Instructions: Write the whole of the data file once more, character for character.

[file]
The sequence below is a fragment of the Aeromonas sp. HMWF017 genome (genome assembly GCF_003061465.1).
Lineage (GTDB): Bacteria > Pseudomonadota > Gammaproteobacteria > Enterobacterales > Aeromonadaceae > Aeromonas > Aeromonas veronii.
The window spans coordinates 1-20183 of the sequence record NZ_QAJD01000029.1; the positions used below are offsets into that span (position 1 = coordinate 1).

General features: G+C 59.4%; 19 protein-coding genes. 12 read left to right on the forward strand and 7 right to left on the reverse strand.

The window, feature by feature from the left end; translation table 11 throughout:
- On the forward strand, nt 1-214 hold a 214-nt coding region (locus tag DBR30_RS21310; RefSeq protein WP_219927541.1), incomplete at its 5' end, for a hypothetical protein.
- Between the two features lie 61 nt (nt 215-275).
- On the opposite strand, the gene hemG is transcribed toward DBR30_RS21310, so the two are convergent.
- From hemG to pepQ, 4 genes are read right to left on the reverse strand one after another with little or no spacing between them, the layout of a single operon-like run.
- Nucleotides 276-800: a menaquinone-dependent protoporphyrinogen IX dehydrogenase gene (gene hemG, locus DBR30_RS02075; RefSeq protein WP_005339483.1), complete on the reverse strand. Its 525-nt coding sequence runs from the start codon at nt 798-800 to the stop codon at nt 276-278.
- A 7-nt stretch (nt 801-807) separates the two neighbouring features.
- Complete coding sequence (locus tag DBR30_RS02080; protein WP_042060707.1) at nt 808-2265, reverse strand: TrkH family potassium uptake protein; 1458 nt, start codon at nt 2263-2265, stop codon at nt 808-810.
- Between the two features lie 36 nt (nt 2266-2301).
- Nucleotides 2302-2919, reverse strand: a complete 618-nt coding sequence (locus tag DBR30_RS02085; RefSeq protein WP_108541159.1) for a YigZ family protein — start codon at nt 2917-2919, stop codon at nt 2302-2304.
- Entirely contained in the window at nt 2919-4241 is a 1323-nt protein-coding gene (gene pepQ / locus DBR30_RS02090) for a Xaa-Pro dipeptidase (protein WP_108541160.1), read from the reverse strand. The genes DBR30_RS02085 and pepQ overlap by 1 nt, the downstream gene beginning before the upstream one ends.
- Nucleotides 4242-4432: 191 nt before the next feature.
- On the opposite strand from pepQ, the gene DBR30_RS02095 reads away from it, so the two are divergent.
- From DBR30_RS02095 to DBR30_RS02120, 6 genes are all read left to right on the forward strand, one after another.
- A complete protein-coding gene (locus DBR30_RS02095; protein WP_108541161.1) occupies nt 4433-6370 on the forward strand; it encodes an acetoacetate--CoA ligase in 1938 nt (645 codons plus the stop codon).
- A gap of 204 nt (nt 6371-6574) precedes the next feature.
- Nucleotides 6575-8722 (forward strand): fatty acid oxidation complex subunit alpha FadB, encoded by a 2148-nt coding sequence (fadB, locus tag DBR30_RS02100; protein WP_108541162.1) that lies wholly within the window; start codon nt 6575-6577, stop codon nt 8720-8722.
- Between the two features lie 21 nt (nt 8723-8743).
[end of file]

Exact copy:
The sequence below is a fragment of the Aeromonas sp. HMWF017 genome (genome assembly GCF_003061465.1).
Lineage (GTDB): Bacteria > Pseudomonadota > Gammaproteobacteria > Enterobacterales > Aeromonadaceae > Aeromonas > Aeromonas veronii.
The window spans coordinates 1-20183 of the sequence record NZ_QAJD01000029.1; the positions used below are offsets into that span (position 1 = coordinate 1).

General features: G+C 59.4%; 19 protein-coding genes. 12 read left to right on the forward strand and 7 right to left on the reverse strand.

The window, feature by feature from the left end; translation table 11 throughout:
- On the forward strand, nt 1-214 hold a 214-nt coding region (locus tag DBR30_RS21310; RefSeq protein WP_219927541.1), incomplete at its 5' end, for a hypothetical protein.
- Between the two features lie 61 nt (nt 215-275).
- On the opposite strand, the gene hemG is transcribed toward DBR30_RS21310, so the two are convergent.
- From hemG to pepQ, 4 genes are read right to left on the reverse strand one after another with little or no spacing between them, the layout of a single operon-like run.
- Nucleotides 276-800: a menaquinone-dependent protoporphyrinogen IX dehydrogenase gene (gene hemG, locus DBR30_RS02075; RefSeq protein WP_005339483.1), complete on the reverse strand. Its 525-nt coding sequence runs from the start codon at nt 798-800 to the stop codon at nt 276-278.
- A 7-nt stretch (nt 801-807) separates the two neighbouring features.
- Complete coding sequence (locus tag DBR30_RS02080; protein WP_042060707.1) at nt 808-2265, reverse strand: TrkH family potassium uptake protein; 1458 nt, start codon at nt 2263-2265, stop codon at nt 808-810.
- Between the two features lie 36 nt (nt 2266-2301).
- Nucleotides 2302-2919, reverse strand: a complete 618-nt coding sequence (locus tag DBR30_RS02085; RefSeq protein WP_108541159.1) for a YigZ family protein — start codon at nt 2917-2919, stop codon at nt 2302-2304.
- Entirely contained in the window at nt 2919-4241 is a 1323-nt protein-coding gene (gene pepQ / locus DBR30_RS02090) for a Xaa-Pro dipeptidase (protein WP_108541160.1), read from the reverse strand. The genes DBR30_RS02085 and pepQ overlap by 1 nt, the downstream gene beginning before the upstream one ends.
- Nucleotides 4242-4432: 191 nt before the next feature.
- On the opposite strand from pepQ, the gene DBR30_RS02095 reads away from it, so the two are divergent.
- From DBR30_RS02095 to DBR30_RS02120, 6 genes are all read left to right on the forward strand, one after another.
- A complete protein-coding gene (locus DBR30_RS02095; protein WP_108541161.1) occupies nt 4433-6370 on the forward strand; it encodes an acetoacetate--CoA ligase in 1938 nt (645 codons plus the stop codon).
- A gap of 204 nt (nt 6371-6574) precedes the next feature.
- Nucleotides 6575-8722 (forward strand): fatty acid oxidation complex subunit alpha FadB, encoded by a 2148-nt coding sequence (fadB, locus tag DBR30_RS02100; protein WP_108541162.1) that lies wholly within the window; start codon nt 6575-6577, stop codon nt 8720-8722.
- Between the two features lie 21 nt (nt 8723-8743).